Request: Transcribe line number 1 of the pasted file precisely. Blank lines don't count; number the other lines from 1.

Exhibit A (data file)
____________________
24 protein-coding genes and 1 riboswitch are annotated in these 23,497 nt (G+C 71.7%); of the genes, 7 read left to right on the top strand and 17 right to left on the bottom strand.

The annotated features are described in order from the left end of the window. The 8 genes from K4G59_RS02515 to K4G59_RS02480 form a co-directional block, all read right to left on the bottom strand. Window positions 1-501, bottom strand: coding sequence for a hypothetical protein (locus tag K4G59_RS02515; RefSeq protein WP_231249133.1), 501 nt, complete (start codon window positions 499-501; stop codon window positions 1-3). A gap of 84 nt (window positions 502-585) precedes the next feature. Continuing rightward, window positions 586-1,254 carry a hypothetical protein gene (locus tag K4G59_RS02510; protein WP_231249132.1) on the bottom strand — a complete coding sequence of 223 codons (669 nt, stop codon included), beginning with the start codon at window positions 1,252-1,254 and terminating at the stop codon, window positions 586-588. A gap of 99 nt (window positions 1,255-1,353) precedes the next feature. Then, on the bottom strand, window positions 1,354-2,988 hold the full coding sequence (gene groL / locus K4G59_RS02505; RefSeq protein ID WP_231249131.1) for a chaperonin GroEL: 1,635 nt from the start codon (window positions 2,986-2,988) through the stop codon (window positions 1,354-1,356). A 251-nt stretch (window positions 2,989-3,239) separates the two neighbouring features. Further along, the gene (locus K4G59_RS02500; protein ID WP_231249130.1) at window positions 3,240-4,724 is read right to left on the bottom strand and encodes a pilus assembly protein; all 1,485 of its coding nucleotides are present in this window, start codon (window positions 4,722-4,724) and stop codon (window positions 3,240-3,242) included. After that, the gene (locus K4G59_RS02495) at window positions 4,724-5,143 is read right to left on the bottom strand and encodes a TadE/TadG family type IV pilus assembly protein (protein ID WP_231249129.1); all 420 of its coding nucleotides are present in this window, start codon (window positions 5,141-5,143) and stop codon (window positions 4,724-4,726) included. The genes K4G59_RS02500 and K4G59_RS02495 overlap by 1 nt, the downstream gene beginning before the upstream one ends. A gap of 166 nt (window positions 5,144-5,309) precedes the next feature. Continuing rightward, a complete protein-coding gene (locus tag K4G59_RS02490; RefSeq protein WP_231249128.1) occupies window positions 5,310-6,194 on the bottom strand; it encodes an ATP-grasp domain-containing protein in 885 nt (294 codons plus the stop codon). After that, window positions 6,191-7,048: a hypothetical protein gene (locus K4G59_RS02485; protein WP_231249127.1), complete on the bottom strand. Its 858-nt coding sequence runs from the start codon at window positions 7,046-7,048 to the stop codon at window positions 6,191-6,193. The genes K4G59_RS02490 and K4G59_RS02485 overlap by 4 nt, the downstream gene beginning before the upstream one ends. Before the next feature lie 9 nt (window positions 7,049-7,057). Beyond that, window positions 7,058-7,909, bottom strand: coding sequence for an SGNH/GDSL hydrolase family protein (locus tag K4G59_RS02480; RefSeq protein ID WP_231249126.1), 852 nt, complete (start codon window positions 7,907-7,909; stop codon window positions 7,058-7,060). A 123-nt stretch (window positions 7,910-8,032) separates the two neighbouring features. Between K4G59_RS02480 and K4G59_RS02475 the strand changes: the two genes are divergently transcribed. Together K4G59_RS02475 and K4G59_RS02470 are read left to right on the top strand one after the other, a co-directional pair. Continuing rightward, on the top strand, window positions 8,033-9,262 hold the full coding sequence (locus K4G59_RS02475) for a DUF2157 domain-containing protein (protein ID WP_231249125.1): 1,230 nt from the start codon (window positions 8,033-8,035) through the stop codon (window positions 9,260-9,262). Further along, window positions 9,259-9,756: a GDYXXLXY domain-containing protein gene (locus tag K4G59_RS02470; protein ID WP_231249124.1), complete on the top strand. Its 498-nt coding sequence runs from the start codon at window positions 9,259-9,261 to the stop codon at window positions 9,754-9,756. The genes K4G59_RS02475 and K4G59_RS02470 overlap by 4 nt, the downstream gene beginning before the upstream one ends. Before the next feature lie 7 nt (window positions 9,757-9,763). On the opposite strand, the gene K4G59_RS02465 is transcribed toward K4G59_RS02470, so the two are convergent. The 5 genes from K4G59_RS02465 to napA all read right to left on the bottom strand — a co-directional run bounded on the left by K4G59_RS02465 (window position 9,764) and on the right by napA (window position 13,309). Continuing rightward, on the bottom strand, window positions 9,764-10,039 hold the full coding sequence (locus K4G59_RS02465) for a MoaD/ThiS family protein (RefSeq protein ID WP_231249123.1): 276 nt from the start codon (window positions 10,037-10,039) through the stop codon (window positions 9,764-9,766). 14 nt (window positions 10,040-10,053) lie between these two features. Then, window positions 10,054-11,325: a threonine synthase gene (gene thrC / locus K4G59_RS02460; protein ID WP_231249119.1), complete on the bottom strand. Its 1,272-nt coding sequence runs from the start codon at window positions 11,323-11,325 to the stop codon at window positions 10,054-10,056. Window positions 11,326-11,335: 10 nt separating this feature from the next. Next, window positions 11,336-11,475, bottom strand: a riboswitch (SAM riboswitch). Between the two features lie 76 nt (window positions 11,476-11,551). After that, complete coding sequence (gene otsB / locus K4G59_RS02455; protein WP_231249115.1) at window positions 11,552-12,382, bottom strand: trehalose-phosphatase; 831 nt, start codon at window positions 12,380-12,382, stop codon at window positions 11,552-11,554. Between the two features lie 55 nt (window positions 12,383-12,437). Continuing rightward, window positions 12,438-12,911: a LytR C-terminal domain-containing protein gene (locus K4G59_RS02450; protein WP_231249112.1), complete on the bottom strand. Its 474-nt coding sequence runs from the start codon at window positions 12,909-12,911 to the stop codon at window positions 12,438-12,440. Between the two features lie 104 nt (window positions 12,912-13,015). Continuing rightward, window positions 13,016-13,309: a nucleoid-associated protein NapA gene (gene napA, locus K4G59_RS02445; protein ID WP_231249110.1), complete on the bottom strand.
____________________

24 protein-coding genes and 1 riboswitch are annotated in these 23,497 nt (G+C 71.7%); of the genes, 7 read left to right on the top strand and 17 right to left on the bottom strand.